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Travis Air Force Base 2018 History

Although current-day Travis Air Force Base is home of the largest airlift organization in the Air Force, it began as an isolated airstrip with a few tar paper shacks set in the middle of a wind-swept prairie during World War II. The field was named Fairfield-Suisun Army Air Base, after the two closest, mostly agricultural towns. The base was first planned shortly after the Dec. 7, 1941, attack on Pearl Harbor. The base homed medium bombers and fighters assigned to defend the West Coast. The first runway and temporary buildings were constructed by the Army Corps of Engineers in the summer of 1942. They were used initially by Army and Navy fighter planes for takeoff and landing practice. For a few months, the outline of an aircraft carrier’s deck was painted on the runway to help newly commissioned Navy pilots practice maneuvers. The strong local prevailing winds nearly duplicated those at sea.

Shortly after construction began, however, the base’s potential as a major aerial port and supply transfer point for the Pacific theater led the Army Air Corps to assign it to the newly designated Air Transport Command. The base officially opened June 1, 1943, with a primary mission of preparing various military aircraft, mainly bombers and transports, for the Pacific war zone and ferrying them to that region. Consairway, a division of the Consolidated Vultee Aircraft Corp., airlifted some of the cargo and personnel to the Pacific. The first host unit for the base was the 23rd Ferrying Group. At the end of WWII, the primary mission became the airlift of troops and supplies to occupied Japan and Korea and the processing of war-weary returning GIs. On June 1, 1948, the Military Air Transport Service assumed jurisdiction. In July, two of the base’s air transport squadrons left for Europe to assist in the Berlin Airlift.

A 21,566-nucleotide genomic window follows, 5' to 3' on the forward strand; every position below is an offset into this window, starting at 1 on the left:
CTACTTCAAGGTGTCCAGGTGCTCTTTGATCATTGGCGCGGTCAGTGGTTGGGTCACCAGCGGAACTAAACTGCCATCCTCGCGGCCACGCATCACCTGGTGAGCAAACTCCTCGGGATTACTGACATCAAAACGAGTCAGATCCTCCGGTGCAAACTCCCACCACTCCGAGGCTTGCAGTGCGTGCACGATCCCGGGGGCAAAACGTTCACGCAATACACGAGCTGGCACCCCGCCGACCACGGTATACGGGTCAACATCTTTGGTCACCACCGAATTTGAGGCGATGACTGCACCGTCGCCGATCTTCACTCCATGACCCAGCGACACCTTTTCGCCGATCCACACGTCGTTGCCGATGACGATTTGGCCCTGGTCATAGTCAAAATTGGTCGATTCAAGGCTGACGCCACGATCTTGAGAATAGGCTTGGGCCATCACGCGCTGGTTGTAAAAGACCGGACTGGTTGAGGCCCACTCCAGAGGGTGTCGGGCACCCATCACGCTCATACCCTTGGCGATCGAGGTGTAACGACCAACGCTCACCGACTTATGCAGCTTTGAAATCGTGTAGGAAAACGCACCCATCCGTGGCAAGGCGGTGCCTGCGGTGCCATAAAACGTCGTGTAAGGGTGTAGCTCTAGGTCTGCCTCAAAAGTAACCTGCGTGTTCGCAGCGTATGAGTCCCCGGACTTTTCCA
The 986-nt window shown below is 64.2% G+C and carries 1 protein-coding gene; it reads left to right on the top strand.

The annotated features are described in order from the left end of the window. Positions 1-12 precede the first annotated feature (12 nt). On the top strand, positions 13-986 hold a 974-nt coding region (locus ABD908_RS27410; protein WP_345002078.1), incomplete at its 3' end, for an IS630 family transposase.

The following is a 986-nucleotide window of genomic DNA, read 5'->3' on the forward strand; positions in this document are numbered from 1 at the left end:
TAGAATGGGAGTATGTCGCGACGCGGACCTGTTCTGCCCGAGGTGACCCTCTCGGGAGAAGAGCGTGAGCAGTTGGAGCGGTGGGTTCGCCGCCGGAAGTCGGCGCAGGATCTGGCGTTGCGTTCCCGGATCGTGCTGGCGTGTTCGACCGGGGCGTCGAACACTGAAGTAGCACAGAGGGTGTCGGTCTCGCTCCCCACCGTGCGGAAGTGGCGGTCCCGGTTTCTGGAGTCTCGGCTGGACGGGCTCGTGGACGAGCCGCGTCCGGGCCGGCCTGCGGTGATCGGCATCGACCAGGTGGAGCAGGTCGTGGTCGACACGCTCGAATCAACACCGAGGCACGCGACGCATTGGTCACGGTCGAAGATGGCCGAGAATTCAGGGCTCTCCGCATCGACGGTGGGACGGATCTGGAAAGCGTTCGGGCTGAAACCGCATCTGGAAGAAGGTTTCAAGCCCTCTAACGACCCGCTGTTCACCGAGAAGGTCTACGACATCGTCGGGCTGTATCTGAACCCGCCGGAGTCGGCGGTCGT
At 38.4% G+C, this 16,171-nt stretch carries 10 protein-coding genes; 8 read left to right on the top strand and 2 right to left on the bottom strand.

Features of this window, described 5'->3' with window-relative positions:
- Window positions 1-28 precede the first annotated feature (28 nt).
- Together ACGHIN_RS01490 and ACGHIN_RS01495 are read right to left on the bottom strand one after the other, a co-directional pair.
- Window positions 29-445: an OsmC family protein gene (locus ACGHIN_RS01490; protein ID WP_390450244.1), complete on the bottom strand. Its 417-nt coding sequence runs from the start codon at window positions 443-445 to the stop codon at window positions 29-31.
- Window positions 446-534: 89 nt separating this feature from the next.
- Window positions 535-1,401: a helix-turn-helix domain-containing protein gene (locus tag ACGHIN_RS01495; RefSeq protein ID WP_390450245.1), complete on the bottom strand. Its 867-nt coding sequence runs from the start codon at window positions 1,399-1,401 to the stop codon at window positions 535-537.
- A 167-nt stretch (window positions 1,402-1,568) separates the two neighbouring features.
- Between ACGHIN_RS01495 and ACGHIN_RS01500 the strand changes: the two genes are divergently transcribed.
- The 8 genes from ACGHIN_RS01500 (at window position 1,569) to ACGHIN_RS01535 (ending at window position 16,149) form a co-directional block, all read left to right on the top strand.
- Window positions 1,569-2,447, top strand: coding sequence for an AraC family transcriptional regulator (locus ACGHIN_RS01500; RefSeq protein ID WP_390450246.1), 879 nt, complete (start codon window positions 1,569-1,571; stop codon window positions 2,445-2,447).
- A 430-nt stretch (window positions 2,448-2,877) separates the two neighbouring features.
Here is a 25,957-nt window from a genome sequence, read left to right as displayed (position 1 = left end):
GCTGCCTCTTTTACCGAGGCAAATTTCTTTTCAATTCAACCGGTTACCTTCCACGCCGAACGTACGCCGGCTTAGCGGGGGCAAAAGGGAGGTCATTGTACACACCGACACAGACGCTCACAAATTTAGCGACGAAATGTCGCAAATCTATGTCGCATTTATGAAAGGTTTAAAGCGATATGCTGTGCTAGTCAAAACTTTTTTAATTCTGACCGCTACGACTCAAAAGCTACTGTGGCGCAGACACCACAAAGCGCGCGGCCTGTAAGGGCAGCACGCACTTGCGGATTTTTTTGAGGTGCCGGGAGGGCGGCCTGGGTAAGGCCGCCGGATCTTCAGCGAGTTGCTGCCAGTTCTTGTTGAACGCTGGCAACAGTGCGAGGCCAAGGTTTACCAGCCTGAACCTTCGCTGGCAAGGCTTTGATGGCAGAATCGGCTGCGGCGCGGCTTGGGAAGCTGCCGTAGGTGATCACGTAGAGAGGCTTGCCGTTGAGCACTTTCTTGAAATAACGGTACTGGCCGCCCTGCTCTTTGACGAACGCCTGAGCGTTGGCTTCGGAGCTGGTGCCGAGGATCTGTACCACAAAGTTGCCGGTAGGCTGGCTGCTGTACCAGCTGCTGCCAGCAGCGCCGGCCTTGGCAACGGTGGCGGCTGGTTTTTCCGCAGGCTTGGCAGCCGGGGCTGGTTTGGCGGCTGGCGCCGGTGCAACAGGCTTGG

On May 1, 1949, the Strategic Air Command became the parent major command for the base, turning it into a major long-range reconnaissance and intercontinental bombing installation. For the next nine years, airlift operations became secondary while the base served as home for SAC bombers such as the B-29 Super Fortress, the B-36 Peacemaker, and eventually, the B-52 Stratofortress. During this period, new hangars appeared, runways were added and widened, and permanent barracks and family living quarters were built.

The base was renamed Travis Air Force Base in honor of Brig. Gen. Robert F. Travis in April 1951. Travis was killed when his B-29 crashed on the installation Aug. 5, 1950. At the time of his death, Travis was the commander of the 5th Strategic Reconnaissance and 9th Bombardment wings.

The Military Air Transport Service resumed command of Travis on July 1, 1958, after SAC’s new dispersal policy led to the transfer of the 14th Air Division to Beale Air Force Base, California. The base became headquarters to the 1501st Air Transport Wing in 1955; MATS’ Western Transport Air Force (later the 22nd Air Force) in 1958; and the 60th Military Airlift Wing in 1966 (now the 60th Air Mobility Wing). The 349th Military Airlift Wing (United States Air Force Reserve) moved to Travis from Hamilton Air Force Base, California, in 1969. Travis became part of the Air Mobility Command on June 1, 1992, when assets from Military Airlift Command and the Strategic Air Command were fused into a single team.

From 1969 to the present, the 60th and 349th air mobility wings have worked closely to make Travis one of the best and most versatile bases in the Air Force. The base would provide continuous airlift support in the face of worldwide contingencies for another 25 years, when the base added air refueling to its mission in September 1994.

In the wake of the 9/11 terrorist attacks, Travis provided rapid global airlift and aerial refueling crucial to combating the war on terrorism. Travis has also played a role in humanitarian missions, medical support and emergency response relief efforts. Once a major hub for transporting passengers and cargo in the Pacific, Travis has become an integral part of the total force. The base is now called upon to perform its mission anywhere in the world at a moment’s notice.

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